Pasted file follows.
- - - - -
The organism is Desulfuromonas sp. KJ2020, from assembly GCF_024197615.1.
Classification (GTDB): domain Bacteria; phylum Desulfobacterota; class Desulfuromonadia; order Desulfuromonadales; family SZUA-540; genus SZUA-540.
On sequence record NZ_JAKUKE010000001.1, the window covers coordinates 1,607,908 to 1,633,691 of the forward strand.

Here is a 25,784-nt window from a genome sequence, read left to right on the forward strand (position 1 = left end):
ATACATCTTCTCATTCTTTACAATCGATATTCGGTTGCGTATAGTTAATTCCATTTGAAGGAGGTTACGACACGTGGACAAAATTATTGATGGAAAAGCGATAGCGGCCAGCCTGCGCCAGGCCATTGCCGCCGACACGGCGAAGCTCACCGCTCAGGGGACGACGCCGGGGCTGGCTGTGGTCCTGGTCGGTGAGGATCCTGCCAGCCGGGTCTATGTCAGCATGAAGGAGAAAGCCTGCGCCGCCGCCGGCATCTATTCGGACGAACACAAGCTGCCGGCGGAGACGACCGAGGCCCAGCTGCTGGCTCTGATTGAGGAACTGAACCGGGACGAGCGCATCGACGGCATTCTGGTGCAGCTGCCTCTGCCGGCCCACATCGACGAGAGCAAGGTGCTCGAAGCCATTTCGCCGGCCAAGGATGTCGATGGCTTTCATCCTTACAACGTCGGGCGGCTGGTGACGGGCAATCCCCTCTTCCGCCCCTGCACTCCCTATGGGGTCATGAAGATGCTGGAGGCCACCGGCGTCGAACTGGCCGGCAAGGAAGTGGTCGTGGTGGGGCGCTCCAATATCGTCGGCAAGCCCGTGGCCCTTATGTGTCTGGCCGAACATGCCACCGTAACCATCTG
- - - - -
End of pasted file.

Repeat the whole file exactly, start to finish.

The organism is Desulfuromonas sp. KJ2020, from assembly GCF_024197615.1.
Classification (GTDB): domain Bacteria; phylum Desulfobacterota; class Desulfuromonadia; order Desulfuromonadales; family SZUA-540; genus SZUA-540.
On sequence record NZ_JAKUKE010000001.1, the window covers coordinates 1,607,908 to 1,633,691 of the forward strand.

Here is a 25,784-nt window from a genome sequence, read left to right on the forward strand (position 1 = left end):
ATACATCTTCTCATTCTTTACAATCGATATTCGGTTGCGTATAGTTAATTCCATTTGAAGGAGGTTACGACACGTGGACAAAATTATTGATGGAAAAGCGATAGCGGCCAGCCTGCGCCAGGCCATTGCCGCCGACACGGCGAAGCTCACCGCTCAGGGGACGACGCCGGGGCTGGCTGTGGTCCTGGTCGGTGAGGATCCTGCCAGCCGGGTCTATGTCAGCATGAAGGAGAAAGCCTGCGCCGCCGCCGGCATCTATTCGGACGAACACAAGCTGCCGGCGGAGACGACCGAGGCCCAGCTGCTGGCTCTGATTGAGGAACTGAACCGGGACGAGCGCATCGACGGCATTCTGGTGCAGCTGCCTCTGCCGGCCCACATCGACGAGAGCAAGGTGCTCGAAGCCATTTCGCCGGCCAAGGATGTCGATGGCTTTCATCCTTACAACGTCGGGCGGCTGGTGACGGGCAATCCCCTCTTCCGCCCCTGCACTCCCTATGGGGTCATGAAGATGCTGGAGGCCACCGGCGTCGAACTGGCCGGCAAGGAAGTGGTCGTGGTGGGGCGCTCCAATATCGTCGGCAAGCCCGTGGCCCTTATGTGTCTGGCCGAACATGCCACCGTAACCATCTG